In many quality control and quality analysis procedures, non-destructive testing is preferred due to the ability to preserve the sample for additional downstream testing. Micro-CT 3D imaging can play a role in these processes in instances where the throughput of the technique matches or exceeds the sampling rate required for the quality inspection program.
Other imaging techniques generally produce 2D images of the surface or a cross-section of a sample, and labor-intensive methods, such as sectioning or chemical fixation, are often used to prepare these samples. These techniques are usually destructive and the 2D results are often insufficient for drawing conclusions about the 3D structure. Micro-CT analysis is useful in several ways, from studying the internal structure to inspecting finished packaging, non-destructively.
The SkyScan 1275 is Bruker’s answer to high quality imaging of many different sample types at exceptional speeds.
X-Ray Microscopic Imaging of Cookies and Crackers
For this month’s imaging article, we examined an animal cracker, enrobed with both a peanut butter layer and a chocolate layer, using our high-speed SkyScan 1275 desktop micro-CT at an isotropic voxel size of 25µm. The SkyScan 1275 is a great match for this project due to its simple operation and high-speed acquisition modes to keep throughput high.
To maximize resolution within the dataset, the sample was mounted with the longest dimension in the Z plane to minimize our horizontal width allowing for higher magnification. Using two sequential image acquisitions along the length of the cookie, the full sample is acquired at high resolution while the individual scans are digitally combined into one dataset within NRecon for downstream analysis and visualization.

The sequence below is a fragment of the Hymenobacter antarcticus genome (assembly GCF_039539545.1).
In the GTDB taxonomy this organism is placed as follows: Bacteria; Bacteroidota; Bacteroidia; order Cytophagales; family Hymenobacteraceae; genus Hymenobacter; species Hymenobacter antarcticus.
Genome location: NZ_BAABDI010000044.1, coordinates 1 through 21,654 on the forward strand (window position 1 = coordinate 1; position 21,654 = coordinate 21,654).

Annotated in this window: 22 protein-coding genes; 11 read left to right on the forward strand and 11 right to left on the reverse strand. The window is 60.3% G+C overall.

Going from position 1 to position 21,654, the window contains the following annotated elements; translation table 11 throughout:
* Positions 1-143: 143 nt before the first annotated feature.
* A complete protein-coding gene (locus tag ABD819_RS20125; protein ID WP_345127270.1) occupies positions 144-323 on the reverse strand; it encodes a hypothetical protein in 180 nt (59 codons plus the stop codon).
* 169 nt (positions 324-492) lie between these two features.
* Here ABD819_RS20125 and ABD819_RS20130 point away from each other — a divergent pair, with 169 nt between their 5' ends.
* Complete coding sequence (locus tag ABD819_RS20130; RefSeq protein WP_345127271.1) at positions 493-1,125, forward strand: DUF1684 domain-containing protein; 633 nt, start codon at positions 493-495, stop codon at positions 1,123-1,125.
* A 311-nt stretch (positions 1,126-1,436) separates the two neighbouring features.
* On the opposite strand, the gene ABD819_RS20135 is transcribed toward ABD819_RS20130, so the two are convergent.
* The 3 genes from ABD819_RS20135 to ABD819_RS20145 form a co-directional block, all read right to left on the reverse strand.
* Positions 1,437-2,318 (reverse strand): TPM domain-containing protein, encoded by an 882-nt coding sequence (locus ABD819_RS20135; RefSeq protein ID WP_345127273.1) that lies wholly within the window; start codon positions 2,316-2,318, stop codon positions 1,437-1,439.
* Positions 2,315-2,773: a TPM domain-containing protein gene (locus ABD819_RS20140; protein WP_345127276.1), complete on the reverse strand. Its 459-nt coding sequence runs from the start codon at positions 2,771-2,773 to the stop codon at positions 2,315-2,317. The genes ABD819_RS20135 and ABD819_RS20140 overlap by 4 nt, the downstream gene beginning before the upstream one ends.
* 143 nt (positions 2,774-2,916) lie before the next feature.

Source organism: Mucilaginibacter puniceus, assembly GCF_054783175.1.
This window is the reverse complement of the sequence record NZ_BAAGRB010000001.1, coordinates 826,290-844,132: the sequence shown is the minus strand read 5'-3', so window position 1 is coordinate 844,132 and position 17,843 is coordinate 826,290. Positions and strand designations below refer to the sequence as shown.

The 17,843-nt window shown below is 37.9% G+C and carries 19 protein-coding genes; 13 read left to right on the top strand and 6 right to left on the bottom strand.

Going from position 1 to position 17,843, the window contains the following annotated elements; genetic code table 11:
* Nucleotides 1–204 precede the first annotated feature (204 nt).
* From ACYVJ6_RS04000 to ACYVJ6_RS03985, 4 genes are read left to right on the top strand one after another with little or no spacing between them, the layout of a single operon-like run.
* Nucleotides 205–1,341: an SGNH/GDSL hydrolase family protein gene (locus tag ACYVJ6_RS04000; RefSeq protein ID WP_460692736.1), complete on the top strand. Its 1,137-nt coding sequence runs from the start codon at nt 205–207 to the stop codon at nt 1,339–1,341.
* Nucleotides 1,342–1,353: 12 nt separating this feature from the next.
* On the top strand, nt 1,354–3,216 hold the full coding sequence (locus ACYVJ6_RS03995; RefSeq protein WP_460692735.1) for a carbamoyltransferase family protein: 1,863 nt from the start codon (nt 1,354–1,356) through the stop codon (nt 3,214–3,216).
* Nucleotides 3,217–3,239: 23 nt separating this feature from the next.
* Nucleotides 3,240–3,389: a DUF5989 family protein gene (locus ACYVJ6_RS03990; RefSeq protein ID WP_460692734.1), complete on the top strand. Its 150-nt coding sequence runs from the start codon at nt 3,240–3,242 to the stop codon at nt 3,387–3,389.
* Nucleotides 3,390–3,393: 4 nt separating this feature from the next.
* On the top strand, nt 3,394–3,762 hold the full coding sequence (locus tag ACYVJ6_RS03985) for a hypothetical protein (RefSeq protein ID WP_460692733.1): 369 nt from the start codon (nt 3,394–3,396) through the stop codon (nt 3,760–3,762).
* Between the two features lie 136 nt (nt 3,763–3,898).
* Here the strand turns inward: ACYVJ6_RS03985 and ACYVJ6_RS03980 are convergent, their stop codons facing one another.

As shown in Figure 2, DataViewer provides us a linked, 3D planar view through the dataset. The ability to load datasets into a linked 3D viewing mode provides great control over the final orientation and cropping of the dataset to keep file size down and allows you to save any of the three view planes as your default view for the image stack through the dataset. If you look carefully at the base of the cookie as shown in the bottom two views, you can subtly see the delineation between the chocolate coating and the peanut butter coating. It’s also interesting to note the difference in the location of the salt granules (bright white spots) as we see a distinct salt distribution within the peanut butter coating while nearly no salt granules are visible in the chocolate coating.
While our eyes are skilled at perceiving the boundary between the chocolate and peanut butter coatings, a true segmentation of the coatings as distinct layers would be challenging due to the amount of overlap in signal intensity between the two layers. It is possible however that an advanced segmentation method utilizing machine learning may be able to be trained to automatically separate the chocolate and peanut butter coatings from one another based on minor differences in pixel intensity and the presence of the salt granules within the peanut butter coating but not within the chocolate coating.
As shown in Figure 3, CTVox provides us with an interactive volumetric model of the dataset rendered in real time and often helps provide a clearer view of the location of features within the sample in 3D space compared to the planar views possible in DataViewer.
Using a clipping box within CTVox, we digitally altered the view of the dataset as shown in Figure 4. In this view, we selectively subtracted half the representation of the cookie thickness while not impacting our visualization of the overlaid pore thickness data to create this compound image. Smaller pores are represented in green while larger pores are represented in blue or purple shading.